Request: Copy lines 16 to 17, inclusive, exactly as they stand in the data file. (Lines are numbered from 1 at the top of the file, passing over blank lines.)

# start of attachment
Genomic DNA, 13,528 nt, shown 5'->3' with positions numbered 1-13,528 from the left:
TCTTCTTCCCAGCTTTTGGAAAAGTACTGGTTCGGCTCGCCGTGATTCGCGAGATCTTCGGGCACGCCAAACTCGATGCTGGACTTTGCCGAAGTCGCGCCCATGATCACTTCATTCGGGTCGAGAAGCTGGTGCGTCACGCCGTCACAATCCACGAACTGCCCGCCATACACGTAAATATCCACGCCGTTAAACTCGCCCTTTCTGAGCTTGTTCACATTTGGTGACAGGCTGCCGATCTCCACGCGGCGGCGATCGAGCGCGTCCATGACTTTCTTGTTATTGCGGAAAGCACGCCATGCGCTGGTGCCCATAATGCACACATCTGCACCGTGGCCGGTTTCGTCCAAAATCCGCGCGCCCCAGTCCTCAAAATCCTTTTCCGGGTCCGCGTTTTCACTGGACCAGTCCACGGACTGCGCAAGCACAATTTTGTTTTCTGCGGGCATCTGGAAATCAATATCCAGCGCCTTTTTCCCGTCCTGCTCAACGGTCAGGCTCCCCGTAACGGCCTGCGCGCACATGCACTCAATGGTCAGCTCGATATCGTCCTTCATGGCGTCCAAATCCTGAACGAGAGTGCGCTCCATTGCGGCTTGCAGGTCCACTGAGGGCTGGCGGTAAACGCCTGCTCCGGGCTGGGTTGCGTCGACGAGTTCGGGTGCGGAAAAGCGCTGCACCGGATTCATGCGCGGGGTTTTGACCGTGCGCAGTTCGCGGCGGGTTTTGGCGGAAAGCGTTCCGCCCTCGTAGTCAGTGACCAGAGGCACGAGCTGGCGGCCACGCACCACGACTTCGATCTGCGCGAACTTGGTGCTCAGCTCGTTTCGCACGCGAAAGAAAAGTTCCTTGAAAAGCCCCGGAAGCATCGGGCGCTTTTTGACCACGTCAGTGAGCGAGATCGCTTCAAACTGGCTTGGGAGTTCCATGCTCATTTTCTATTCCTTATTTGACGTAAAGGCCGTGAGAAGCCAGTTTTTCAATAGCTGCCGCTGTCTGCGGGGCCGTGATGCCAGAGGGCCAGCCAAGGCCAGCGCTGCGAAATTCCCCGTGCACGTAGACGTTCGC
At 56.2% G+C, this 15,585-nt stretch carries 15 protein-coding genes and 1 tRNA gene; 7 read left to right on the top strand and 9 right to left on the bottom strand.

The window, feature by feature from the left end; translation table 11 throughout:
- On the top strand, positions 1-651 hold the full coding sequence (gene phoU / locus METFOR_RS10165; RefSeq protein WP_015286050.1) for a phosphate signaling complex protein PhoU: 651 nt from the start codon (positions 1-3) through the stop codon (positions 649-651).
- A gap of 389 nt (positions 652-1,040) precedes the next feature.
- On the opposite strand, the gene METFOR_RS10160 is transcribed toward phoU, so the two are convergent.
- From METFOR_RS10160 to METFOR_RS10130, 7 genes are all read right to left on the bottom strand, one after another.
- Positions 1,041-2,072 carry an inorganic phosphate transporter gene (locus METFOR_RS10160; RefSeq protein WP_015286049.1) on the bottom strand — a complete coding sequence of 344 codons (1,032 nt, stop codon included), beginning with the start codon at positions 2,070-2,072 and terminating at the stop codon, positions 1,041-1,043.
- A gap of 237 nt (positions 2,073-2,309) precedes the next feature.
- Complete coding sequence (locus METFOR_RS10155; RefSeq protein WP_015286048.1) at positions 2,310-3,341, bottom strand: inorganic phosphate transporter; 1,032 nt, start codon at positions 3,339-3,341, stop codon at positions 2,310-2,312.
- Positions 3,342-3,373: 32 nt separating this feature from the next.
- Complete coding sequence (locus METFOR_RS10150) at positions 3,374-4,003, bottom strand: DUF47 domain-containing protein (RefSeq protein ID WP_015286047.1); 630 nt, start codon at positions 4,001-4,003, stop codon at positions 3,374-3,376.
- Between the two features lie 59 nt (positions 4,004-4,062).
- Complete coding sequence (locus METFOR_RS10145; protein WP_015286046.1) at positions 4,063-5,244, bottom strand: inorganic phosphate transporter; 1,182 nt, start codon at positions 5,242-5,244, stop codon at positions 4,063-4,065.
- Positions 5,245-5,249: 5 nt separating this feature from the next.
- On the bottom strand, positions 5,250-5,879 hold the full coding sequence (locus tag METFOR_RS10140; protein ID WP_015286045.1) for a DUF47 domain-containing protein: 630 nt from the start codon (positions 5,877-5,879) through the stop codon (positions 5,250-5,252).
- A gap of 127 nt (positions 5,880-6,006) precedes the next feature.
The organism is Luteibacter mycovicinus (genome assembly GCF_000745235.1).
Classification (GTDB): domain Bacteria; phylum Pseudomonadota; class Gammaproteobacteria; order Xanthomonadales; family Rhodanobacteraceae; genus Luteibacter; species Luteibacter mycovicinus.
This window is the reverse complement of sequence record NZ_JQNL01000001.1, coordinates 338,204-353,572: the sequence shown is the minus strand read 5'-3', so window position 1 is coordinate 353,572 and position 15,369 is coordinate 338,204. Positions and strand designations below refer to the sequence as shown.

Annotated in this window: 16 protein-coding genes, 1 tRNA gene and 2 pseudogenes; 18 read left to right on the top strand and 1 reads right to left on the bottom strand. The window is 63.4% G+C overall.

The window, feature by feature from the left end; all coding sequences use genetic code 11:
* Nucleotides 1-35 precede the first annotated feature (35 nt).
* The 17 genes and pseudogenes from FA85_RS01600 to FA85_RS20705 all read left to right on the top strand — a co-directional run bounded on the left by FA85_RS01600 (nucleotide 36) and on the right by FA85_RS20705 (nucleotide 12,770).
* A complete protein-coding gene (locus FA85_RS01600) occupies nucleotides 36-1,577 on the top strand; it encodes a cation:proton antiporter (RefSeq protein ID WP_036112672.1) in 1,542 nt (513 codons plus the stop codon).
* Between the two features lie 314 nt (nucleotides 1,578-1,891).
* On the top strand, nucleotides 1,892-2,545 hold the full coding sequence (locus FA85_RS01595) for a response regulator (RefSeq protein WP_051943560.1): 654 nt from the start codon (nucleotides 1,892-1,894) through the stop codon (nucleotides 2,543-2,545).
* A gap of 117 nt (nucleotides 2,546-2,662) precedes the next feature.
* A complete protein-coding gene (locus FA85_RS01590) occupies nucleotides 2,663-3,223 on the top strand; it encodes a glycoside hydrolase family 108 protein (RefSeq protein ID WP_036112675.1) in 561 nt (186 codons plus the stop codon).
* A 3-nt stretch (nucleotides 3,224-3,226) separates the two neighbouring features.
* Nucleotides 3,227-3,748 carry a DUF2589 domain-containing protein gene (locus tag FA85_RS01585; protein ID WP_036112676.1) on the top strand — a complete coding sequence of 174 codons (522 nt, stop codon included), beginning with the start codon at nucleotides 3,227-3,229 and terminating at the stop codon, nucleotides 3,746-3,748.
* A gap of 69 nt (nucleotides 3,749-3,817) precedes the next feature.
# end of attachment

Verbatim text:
- Positions 5,245-5,249: 5 nt separating this feature from the next.
- On the bottom strand, positions 5,250-5,879 hold the full coding sequence (locus tag METFOR_RS10140; protein ID WP_015286045.1) for a DUF47 domain-containing protein: 630 nt from the start codon (positions 5,877-5,879) through the stop codon (positions 5,250-5,252).